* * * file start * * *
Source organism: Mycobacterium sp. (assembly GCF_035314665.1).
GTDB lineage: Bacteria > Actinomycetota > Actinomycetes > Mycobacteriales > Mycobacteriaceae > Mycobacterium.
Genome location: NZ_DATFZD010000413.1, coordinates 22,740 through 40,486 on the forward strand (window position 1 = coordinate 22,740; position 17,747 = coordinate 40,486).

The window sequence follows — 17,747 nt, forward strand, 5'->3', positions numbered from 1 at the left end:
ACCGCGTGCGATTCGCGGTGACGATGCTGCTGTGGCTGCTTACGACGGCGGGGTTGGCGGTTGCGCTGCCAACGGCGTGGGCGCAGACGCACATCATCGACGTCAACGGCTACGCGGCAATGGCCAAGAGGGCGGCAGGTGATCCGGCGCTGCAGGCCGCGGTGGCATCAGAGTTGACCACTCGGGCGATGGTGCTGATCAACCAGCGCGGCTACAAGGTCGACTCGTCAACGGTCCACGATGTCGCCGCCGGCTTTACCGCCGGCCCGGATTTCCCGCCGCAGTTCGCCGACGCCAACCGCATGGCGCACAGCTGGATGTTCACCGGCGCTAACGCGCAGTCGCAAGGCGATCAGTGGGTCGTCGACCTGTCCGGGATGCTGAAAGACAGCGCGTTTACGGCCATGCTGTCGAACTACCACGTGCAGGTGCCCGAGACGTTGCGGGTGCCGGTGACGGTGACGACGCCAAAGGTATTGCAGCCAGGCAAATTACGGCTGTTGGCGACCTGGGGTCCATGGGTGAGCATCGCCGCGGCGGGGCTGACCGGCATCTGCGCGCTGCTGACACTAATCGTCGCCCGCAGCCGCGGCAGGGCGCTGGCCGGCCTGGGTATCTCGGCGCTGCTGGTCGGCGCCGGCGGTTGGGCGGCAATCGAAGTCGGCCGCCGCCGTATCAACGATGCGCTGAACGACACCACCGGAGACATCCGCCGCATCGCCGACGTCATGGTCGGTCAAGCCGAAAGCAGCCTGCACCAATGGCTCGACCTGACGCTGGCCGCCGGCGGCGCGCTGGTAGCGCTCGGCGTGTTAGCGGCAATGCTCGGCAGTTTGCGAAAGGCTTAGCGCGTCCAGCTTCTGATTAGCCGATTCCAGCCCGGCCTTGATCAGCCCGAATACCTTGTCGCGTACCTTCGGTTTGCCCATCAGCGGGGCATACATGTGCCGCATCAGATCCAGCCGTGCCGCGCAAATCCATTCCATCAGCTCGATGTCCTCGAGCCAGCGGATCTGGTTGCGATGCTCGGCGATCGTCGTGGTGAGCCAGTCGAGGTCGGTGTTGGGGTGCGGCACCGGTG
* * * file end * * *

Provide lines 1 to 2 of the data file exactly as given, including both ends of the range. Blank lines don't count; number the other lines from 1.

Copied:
Source organism: Mycobacterium sp. (assembly GCF_035314665.1).
GTDB lineage: Bacteria > Actinomycetota > Actinomycetes > Mycobacteriales > Mycobacteriaceae > Mycobacterium.